The crowds are back on the European Tour. Well, one at least. While there are a few spectators—“corporate guests”—roaming the premises at the DP World Tour Championship in Dubai, the most congested spot on the Earth Course at the Jumeirah Golf Estates is the leader board.
With one round to play in the Old World circuit’s season-ending tournament, Englishmen Laurie Canter and Matt Fitzpatrick hold the lead on 11 under par alongside Patrick Reed. Four men—Lee Westwood, Robert MacIntyre, Adri Arnaus and Viktor Hovland—are only one shot behind. And four others with impressive pedigrees—Sami Valimaki, Danny Willett, Tyrrell Hatton and Andy Sullivan—are all within four shots of the leading trio in the competition for the Race to Dubai title and the $3 million first-place check.
Reed’s relatively pedestrian round of 71 may have lost the former Masters champion the outright advantage he held after 36 holes, but his one-under-par score was also a masterclass in short-game agility combined with astute course management. Far from his best off the tee and struggling all afternoon with his swing, Reed kept himself in contention as only elite players can. The short-sided bunker shot he holed for birdie at the par-4 15th was impressive enough as it came immediately after two dropped shots in the previous three holes. But it was his play over the last three holes that summed up his day perfectly—or imperfectly.
On the par-4 16th, Reed found sand off the tee, had to lay-up well short of the green, then struck a wedge to within three feet of the cup. Par.
On the par-3 17th, Reed’s badly pushed tee-shot finished inches from the water that all but surrounds the putting surface. The chip finished stiff to the pin. Par.
On the 18th, Reed’s drive finished maybe two feet short of the burn that bisects the fairway. Another lay-up left him 80 yards from the hole and the pitch that followed pulled up eight-feet short of its ultimate target. Birdie.
Playing alongside Reed, Fitzpatrick got a close up view of Reed’s dexterity around the greens and was suitably impressed.
“I hate him [laughing],” said the 26-year-old Yorkshireman. “No, I don’t. I think he’s absolutely fantastic. For me, he’s one of the best on tour if not the best. And he’s so humble about it. He’s a great bloke, really. We had a good laugh out there today with plenty of talking and the shot on 17 was fantastic. Me and [caddie] Billy [Foster] were saying there was more chance of him making a 2 there than a 4. Patrick’s short game is phenomenal.”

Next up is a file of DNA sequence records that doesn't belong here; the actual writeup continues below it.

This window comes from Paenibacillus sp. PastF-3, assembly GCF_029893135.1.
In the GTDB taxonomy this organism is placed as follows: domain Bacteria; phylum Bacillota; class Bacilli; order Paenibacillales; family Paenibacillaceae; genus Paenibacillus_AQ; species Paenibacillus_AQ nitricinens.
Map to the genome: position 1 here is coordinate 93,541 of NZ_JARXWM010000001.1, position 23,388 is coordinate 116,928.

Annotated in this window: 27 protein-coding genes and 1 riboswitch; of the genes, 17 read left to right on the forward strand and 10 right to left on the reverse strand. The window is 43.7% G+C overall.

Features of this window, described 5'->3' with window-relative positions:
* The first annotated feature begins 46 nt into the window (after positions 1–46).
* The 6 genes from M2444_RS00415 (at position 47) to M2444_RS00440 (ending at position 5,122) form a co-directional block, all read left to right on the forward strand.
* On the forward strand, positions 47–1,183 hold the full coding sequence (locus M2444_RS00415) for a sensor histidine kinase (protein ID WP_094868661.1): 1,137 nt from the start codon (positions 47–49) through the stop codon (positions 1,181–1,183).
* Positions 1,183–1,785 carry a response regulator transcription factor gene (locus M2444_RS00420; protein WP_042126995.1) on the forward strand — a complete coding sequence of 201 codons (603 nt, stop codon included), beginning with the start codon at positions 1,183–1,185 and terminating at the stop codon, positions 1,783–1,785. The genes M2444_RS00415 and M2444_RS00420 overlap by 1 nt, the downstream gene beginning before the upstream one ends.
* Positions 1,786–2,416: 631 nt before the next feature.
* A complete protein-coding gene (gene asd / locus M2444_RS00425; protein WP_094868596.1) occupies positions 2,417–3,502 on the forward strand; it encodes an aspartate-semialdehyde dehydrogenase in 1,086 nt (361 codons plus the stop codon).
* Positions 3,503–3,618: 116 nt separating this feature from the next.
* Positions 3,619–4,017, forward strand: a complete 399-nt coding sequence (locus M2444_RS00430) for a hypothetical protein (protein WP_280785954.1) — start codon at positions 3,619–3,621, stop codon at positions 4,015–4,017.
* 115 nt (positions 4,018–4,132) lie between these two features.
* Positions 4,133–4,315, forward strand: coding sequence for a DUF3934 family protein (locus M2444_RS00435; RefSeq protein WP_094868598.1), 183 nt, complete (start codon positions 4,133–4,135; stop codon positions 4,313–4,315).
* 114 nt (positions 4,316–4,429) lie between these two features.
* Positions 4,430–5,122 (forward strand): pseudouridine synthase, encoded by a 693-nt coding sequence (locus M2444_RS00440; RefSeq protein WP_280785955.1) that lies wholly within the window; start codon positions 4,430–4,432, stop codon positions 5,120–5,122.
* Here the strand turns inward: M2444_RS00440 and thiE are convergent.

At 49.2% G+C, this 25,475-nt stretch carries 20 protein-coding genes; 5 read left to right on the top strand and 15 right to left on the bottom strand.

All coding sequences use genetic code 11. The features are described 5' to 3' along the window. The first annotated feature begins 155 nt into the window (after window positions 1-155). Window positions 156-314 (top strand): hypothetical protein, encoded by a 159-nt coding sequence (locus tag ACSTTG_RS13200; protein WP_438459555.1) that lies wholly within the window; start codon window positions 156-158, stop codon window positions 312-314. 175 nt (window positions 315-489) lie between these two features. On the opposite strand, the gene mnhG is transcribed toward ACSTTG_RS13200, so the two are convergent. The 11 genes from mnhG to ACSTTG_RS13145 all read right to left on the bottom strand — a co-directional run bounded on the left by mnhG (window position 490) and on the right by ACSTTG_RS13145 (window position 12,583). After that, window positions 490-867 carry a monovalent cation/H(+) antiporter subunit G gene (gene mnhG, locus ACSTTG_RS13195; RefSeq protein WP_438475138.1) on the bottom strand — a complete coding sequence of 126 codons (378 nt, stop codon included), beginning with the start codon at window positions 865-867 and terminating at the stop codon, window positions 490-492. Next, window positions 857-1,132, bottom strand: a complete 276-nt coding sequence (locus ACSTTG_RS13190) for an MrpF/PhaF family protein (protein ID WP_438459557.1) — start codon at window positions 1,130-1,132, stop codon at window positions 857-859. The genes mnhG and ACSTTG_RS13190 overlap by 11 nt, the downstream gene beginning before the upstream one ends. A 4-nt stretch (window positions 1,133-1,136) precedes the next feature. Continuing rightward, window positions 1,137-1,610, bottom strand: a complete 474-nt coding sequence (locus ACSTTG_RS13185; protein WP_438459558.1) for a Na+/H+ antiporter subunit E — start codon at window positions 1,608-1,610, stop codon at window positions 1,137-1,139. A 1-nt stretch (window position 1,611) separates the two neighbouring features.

Not surprisingly, however, Reed himself was less enthused.
“Really sloppy,” was his instant and predictable verdict on his performance. “I didn’t hit the ball well. And I didn’t make many putts other than the ones I really had to. It was one of those days when I had to lean on my short game. But I’m still in position to win tomorrow. I’m trying not to really think about that though. If it happens, it would be unbelievable. It was always a goal of mine to win tournaments, but to win this one and the Race to Dubai and be the first American to do that would be amazing.”
Still, amidst all of those at or near the top of the leader board, one man stands out. At age 47, Lee Westwood is … whisper it … old enough to have parented almost all of those with whom he will do battle over the final 18 holes. Only Sullivan (34) and Willett (33) would qualify as “younger brothers.” Which is not to say that Westwood is not capable of outdoing them all. The 10-time Ryder Cup player knows how to get things done. His victory in Abu Dhabi in January was his 25th on the European Tour, the first coming in 1996.
Having said that, Westwood, bothered by a twinge in his back all week, will likely have to play a little better than he has done so far. A duplication of the 68s he has shot in on Friday and Saturday probably won’t be good enough, given the quality of those around him. And the double-bogey 6 at the fourth, which was his only deviation above par during the third round, surely cannot be repeated.
“I played the same as I played the first couple of days,” Westwood said. “Just solid stuff. I’ve not really made loads of putts, but I’ve putted well. And I’ve driven the ball great. Just a bit of a hiccup on the fourth. So it’s just a case of keeping calm, regrouping and plodding along from here. I’m swinging it as good as I’ve swung it all year and I’ve hit it further than I have all year.”
That sounds like at least a starting point for success. But, like everyone else in contention, Westwood will have to fight his way through the crowd to get it done.